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New Report: Efforts Towards Peace in Côte d'Ivoire’s Presidential Elections

With just seven weeks until Cote d'Ivoire's presidential election, supporters of political parties, security forces, and militias have clashed in the streets, resulting in fatality estimates from seven to 26. A new report from a Simon-Skjodt Center fellow analyzes the evolving risks of mass atrocities in the country and the steps that domestic and international actors have taken to help prevent large-scale violence around the upcoming elections.

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Last summer, the Simon-Skjodt Center’s Early Warning Project published Election Uncertainty: Preventing Atrocity Crimes in Côte d’Ivoire (Des incertitudes électorales) identifying risk factors and worst-case scenarios that could lead to mass atrocities around the country’s October 2020 presidential election. 

The Center’s Early Warning Fellow, Dr. Arsène Brice Bado, conducted additional research in summer 2020 to reflect the fast-moving political situation in Côte d’Ivoire. Efforts Towards Peace in Côte d'Ivoire’s Presidential Elections (available in English* and French) builds on the findings and recommendations of Election Uncertainty. As part of a broader effort to consolidate peace in Côte d'Ivoire, the new report provides an update to the scenarios and political situation, as well as an overview of activities undertaken to prevent violence around the elections. 

Dr. Bado found that the scenarios identified in the original report are increasingly likely, with large-scale demonstrations and sometimes violent clashes between supporters of four major political parties and state security forces already underway. 

The initial report assessed that any mass atrocities would start with demonstrations, which could escalate to become riots, thereby bringing in political party–affiliated youth groups (which may have access to arms), communal militias, private security companies, groups of ex-combatants, and the army. Around the country, local grievances, such as those concerning land conflict, could feed the fire. People may use a period of political unrest, fueled by hate speech and fear-mongering spread by political leaders, to settle personal scores, thus expanding the reach of the conflict by calling on ethnic solidarity within and across regions as justification for taking up arms.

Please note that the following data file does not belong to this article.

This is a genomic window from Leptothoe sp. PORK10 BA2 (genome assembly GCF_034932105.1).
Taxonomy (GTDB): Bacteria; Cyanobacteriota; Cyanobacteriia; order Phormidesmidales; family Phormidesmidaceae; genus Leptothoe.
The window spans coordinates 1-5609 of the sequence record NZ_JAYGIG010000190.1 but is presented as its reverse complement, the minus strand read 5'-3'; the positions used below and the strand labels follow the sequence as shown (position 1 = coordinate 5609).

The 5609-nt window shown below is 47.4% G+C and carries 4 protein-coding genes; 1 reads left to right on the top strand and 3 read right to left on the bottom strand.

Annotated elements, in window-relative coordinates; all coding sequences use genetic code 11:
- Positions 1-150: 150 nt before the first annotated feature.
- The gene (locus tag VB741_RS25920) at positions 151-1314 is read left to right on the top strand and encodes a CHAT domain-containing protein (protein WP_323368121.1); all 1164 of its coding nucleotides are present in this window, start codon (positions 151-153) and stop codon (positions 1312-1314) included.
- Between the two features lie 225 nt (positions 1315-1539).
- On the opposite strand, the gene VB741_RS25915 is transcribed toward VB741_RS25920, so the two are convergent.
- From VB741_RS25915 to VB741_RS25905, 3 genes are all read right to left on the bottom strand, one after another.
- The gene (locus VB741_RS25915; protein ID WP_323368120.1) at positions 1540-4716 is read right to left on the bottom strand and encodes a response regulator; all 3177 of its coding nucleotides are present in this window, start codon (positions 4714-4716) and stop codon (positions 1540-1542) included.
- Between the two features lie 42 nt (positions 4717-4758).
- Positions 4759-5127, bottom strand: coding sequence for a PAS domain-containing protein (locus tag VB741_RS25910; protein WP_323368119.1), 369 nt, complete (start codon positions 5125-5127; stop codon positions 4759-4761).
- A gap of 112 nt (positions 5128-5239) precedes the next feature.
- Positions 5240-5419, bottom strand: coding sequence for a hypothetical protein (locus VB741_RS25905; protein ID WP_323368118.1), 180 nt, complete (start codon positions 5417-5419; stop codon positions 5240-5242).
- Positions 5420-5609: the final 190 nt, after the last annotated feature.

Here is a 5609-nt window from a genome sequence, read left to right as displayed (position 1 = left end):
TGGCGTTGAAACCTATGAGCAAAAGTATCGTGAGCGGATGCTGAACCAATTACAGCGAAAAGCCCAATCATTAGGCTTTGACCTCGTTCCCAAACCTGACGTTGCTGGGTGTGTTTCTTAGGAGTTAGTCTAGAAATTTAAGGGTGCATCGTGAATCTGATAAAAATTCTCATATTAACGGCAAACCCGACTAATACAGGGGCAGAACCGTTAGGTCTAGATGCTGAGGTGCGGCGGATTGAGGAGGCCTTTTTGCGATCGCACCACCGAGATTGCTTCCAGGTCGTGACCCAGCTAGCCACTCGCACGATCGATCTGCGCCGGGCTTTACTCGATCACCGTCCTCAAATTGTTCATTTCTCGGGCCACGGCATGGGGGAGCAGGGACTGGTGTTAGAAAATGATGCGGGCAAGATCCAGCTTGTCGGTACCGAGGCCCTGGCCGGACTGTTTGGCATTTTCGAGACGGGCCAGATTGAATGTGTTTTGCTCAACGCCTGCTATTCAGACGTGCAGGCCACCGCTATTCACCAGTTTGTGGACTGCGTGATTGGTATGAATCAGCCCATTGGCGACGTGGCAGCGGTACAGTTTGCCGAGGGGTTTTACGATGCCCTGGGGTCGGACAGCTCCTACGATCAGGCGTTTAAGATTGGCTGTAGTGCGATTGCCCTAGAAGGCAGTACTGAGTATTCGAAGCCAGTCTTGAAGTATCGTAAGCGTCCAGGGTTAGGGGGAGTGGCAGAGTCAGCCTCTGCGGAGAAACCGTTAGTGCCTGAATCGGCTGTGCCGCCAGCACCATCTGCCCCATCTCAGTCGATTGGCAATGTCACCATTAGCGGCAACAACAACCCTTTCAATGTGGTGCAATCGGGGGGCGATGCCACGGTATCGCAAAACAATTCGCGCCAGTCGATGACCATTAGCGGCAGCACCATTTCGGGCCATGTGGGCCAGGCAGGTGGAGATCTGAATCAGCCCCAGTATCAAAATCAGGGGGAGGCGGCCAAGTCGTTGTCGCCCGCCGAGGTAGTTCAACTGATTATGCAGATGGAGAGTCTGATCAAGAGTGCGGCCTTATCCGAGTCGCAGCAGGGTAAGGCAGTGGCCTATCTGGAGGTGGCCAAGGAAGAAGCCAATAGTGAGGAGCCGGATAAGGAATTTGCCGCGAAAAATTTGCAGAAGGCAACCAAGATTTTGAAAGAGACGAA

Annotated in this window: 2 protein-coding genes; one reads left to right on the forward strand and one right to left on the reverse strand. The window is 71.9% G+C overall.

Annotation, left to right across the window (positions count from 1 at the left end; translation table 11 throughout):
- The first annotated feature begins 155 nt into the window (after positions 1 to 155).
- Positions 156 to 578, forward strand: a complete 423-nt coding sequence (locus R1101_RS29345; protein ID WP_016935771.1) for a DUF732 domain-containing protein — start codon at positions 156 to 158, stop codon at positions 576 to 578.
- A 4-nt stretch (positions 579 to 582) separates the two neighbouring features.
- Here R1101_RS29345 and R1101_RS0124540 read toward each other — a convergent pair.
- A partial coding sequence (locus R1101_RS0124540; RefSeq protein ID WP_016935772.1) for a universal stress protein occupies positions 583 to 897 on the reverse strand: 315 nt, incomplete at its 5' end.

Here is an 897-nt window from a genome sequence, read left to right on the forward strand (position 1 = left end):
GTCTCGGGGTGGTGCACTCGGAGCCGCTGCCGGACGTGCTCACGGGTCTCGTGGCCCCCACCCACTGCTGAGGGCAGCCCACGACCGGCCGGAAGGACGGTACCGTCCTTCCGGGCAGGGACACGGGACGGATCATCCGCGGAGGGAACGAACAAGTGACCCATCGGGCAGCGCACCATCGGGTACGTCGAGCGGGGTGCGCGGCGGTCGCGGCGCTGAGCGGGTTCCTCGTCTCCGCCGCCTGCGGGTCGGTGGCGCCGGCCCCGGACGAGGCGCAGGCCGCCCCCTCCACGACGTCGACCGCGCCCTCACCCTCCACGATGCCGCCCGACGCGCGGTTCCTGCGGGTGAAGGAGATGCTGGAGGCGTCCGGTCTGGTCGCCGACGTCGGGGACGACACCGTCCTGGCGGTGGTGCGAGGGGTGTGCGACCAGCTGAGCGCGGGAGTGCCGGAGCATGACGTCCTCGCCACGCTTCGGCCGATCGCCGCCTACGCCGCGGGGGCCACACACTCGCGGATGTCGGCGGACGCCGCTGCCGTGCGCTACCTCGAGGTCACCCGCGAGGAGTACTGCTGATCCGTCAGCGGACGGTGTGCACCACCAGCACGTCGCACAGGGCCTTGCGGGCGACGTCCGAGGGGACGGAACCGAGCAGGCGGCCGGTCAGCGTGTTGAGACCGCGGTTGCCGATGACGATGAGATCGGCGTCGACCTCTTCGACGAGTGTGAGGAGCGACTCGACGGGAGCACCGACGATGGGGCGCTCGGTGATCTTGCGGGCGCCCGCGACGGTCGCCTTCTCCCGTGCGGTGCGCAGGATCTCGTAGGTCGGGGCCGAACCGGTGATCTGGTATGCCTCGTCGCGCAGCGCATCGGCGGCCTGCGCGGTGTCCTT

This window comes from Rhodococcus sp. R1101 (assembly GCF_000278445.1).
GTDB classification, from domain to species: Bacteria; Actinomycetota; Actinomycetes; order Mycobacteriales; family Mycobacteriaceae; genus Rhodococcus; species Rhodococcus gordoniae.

In August, President Alassane Ouattara announced he would seek a third term, claiming that he can legally do so despite assertions to the contrary by his opposition and civil society groups. On September 14, the Constitutional Council released the list of approved candidates, notably rejecting major contendors Guillaume Soro and Laurent Gbagbo (as well as 38 other aspiring candidates). Potential upcoming triggers of violence to watch include protests of the Constitutionnal Council's decision the decision and the announcement of results after the vote. 

Voting is scheduled to begin on October 31, and though violence—and if the worst comes to pass, mass atrocities—continue to be a concern, such an outcome is not guaranteed. 

Actions to ensure a peaceful electoral process are already underway, but more needs to be done. State and non-state actors in Côte d’Ivoire, as well as foreign governments and international NGOs all have a role to play. The COVID-19 pandemic, as well as other crises unfolding in the region, have delayed or limited funding towards activities to help prevent election violence and mass atrocity, making it increasingly difficult for Côte d’Ivoire’s civil society sector to operate. Religious and traditional leaders have publicly called for peace and unity and may be able to influence political leaders behind the scenes. The Ivorian government initiated a political dialogue in early 2020 that has stalled but could be renewed. Foreign governments and international organizations already have some programming underway, but the scale of the potential crisis merits additional resources and attention. Dangerous speech spreading on social media—including explicit calls for ethnically-targeted violence—warrants attention and commitment of resources from social media companies. 

The report concludes with recommendations to the Ivorian government and all political parties on actions they can take in the coming six weeks to ensure Côte d’Ivoire’s elections are peaceful.

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*The report was written in French. English translation was provided by Kate Deimling.